percutaneous umbilical cord blood sampling – a diagnostic genetic test that examines blood from the umbilical cord to detect abnormalities before birth. This is one of the more invasive but definite genetic tests used to test for Down’s Syndrome.
placenta – the organ that develops to coordinate the transfer of nutrients and oxygen from the mother’s circulatory system to the developing child’s.
pregnancy-associated plasma protein A – a protein structure specifically associated with pregnancy. Abnormal levels, along with abnormal results on other tests, can serve as an early marker for potential Down’s Syndrome.
quad test – A panel of laboratory tests that measures maternal alpha feto protein, estriol, human chorionic gonadotropin and inhibin Alpha (inhibin A) that serves as an early test for Down’s Syndrome. This set of tests is performed between 15 and 20 weeks of pregnancy and offers a 79% detection rate with a 7.5% false positive rate.
retardation – generalized disorder featuring below average cognitive function and deficits in two or more adaptive behaviours. Mild retardation occurs between IQ scores 50 and 70, moderate retardation is classified with IQ scores of 35 to 49, severe retardation is classified with IQ scores between 20 and 34, and profound retardation is classified with IQ scores below 19.
Robertsonian translocation – a common form of chromosomal rearrangement when the entire arm or entire chromosome shifts its place in the DNA strand. One of the genetic methods by which Down’s Syndrome occurs.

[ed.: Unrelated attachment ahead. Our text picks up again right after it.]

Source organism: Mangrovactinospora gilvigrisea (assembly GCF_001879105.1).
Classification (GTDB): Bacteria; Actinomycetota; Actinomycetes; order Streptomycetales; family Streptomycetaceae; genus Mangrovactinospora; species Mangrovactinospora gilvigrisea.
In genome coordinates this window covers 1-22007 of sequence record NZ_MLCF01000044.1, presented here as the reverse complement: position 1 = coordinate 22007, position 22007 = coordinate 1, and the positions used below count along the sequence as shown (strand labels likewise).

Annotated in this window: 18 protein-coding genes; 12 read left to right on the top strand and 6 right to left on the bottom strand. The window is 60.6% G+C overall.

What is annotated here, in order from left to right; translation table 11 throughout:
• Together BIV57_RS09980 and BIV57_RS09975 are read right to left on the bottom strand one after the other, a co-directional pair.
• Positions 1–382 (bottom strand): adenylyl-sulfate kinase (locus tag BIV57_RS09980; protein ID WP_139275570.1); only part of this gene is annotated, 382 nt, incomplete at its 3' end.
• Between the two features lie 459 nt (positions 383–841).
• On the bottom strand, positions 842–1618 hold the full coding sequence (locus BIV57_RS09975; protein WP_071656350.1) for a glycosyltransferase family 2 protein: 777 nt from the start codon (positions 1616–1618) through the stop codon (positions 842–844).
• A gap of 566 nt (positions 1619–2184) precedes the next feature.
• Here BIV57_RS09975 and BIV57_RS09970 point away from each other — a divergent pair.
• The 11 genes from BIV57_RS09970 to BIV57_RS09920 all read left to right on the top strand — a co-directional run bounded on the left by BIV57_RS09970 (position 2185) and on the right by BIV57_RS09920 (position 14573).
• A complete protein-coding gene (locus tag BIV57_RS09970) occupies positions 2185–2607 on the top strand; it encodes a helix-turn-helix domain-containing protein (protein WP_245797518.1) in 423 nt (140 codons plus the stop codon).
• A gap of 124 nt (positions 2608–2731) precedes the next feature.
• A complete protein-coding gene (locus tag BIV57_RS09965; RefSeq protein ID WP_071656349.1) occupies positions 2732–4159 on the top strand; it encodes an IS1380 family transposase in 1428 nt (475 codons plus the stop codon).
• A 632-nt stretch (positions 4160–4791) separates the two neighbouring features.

single transverse palmar crease – a single crease going horizontally across the palm. Frequent symptom of Down’s Syndrome, but can occur in any human. See double transverse palmar crease.
thyroid dysfunction – any disorder of the thyroid gland, which sits in the throat. If the thyroid produces either too much or too little thyroid hormones, metabolism and development can both be negatively affected.
triple screen – a panel of laboratory tests that measures maternal levels of alpho feto protein, estriol, and human chorionic gonadotropin that serves as an early diagnostic for Down’s Syndrome. It’s performed between 15 and 20 weeks of pregnancy and offers a 75% detection rate with a 8.5% false positive rate.
trisomy 21 – the genetic designation for Down’s Syndrome. Indicates that there is an extra partial or complete copy of chromosome 21, leading to a triad where a pair is supposed to be.
ulnar loop dermatoglyphs – a particular pattern of fingerprints where the loops start on the outside of the fingerpad, on the “pinky side” and loop up and over to create the fingerprint pattern itself. Multiple ulnar loop fingerprints (dermatoglyphs) are another sign of Down’s Syndrome.
Research and Main write by Loni Ice, minor editing by Donald Urquhart